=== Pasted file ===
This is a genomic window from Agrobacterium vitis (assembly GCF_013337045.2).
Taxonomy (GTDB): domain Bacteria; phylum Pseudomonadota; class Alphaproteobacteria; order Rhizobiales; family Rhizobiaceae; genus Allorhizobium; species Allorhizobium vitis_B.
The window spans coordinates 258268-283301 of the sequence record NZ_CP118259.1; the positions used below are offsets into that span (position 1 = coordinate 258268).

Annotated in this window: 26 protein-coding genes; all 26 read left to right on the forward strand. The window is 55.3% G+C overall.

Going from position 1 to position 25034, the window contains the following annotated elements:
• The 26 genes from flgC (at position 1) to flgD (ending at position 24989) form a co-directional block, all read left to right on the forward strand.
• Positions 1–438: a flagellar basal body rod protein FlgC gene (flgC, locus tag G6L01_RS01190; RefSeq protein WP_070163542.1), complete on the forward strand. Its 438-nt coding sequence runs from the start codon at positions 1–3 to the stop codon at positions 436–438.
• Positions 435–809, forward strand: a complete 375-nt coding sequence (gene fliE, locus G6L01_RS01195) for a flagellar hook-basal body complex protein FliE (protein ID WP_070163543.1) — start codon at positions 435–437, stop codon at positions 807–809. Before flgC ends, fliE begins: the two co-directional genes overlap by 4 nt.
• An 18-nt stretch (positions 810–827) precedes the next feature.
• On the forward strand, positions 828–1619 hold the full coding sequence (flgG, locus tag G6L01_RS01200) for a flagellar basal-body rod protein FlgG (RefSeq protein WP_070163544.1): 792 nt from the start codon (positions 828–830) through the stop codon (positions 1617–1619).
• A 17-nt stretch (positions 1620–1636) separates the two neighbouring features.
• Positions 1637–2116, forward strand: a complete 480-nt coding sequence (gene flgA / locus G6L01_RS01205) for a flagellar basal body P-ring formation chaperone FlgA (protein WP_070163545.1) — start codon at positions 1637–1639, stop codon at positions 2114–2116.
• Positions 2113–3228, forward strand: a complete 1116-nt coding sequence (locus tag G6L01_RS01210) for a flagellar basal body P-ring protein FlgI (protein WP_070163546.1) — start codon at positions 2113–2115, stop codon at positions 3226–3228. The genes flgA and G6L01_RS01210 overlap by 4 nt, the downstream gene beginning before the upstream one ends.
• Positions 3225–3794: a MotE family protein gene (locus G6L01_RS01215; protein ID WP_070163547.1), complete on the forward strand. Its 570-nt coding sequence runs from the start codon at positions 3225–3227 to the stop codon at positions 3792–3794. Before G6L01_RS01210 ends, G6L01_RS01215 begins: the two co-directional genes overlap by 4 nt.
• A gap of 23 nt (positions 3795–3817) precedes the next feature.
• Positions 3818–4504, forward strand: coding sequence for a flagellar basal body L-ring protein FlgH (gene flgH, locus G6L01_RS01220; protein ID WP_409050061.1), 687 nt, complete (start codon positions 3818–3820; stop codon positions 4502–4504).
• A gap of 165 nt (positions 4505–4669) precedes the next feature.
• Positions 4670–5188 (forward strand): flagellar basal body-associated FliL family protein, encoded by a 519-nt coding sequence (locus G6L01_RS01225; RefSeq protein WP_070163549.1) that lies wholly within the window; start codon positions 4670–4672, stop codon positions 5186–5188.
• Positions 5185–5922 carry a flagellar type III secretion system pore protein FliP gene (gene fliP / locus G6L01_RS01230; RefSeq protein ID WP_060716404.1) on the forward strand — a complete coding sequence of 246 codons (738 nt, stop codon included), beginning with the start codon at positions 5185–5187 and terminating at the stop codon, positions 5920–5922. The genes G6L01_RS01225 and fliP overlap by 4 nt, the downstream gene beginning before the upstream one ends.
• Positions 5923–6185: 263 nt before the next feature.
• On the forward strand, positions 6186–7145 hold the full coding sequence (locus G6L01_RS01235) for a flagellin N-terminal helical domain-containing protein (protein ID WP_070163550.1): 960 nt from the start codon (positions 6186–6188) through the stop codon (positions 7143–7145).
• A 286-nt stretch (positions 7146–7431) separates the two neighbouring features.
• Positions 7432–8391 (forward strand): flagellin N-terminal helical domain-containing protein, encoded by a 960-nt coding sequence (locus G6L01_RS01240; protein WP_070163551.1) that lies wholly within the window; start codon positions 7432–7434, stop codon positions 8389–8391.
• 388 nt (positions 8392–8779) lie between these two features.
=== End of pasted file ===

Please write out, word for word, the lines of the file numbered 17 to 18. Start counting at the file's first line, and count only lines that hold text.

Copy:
• A gap of 165 nt (positions 4505–4669) precedes the next feature.
• Positions 4670–5188 (forward strand): flagellar basal body-associated FliL family protein, encoded by a 519-nt coding sequence (locus G6L01_RS01225; RefSeq protein WP_070163549.1) that lies wholly within the window; start codon positions 4670–4672, stop codon positions 5186–5188.